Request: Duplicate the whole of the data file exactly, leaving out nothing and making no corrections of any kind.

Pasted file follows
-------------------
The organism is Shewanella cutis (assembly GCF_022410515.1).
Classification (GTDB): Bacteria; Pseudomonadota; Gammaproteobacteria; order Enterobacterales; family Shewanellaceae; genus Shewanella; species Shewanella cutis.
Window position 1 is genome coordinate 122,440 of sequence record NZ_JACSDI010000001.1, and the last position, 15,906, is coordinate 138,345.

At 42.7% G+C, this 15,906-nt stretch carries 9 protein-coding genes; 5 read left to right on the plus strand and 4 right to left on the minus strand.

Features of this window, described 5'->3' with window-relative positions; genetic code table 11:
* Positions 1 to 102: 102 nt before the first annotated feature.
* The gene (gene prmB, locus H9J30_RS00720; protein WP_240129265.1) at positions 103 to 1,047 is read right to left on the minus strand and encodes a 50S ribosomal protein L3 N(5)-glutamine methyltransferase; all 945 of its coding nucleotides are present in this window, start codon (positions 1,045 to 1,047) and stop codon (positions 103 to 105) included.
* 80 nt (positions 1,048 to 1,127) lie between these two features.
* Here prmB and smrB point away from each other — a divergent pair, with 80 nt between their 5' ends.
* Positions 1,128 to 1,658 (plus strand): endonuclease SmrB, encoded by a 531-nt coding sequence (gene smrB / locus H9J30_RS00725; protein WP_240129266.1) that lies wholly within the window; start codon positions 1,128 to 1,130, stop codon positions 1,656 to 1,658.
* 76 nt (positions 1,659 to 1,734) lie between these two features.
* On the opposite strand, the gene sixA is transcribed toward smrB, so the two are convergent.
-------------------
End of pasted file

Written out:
The organism is Shewanella cutis (assembly GCF_022410515.1).
Classification (GTDB): Bacteria; Pseudomonadota; Gammaproteobacteria; order Enterobacterales; family Shewanellaceae; genus Shewanella; species Shewanella cutis.
Window position 1 is genome coordinate 122,440 of sequence record NZ_JACSDI010000001.1, and the last position, 15,906, is coordinate 138,345.

At 42.7% G+C, this 15,906-nt stretch carries 9 protein-coding genes; 5 read left to right on the plus strand and 4 right to left on the minus strand.

Features of this window, described 5'->3' with window-relative positions; genetic code table 11:
* Positions 1 to 102: 102 nt before the first annotated feature.
* The gene (gene prmB, locus H9J30_RS00720; protein WP_240129265.1) at positions 103 to 1,047 is read right to left on the minus strand and encodes a 50S ribosomal protein L3 N(5)-glutamine methyltransferase; all 945 of its coding nucleotides are present in this window, start codon (positions 1,045 to 1,047) and stop codon (positions 103 to 105) included.
* 80 nt (positions 1,048 to 1,127) lie between these two features.
* Here prmB and smrB point away from each other — a divergent pair, with 80 nt between their 5' ends.
* Positions 1,128 to 1,658 (plus strand): endonuclease SmrB, encoded by a 531-nt coding sequence (gene smrB / locus H9J30_RS00725; protein WP_240129266.1) that lies wholly within the window; start codon positions 1,128 to 1,130, stop codon positions 1,656 to 1,658.
* 76 nt (positions 1,659 to 1,734) lie between these two features.
* On the opposite strand, the gene sixA is transcribed toward smrB, so the two are convergent.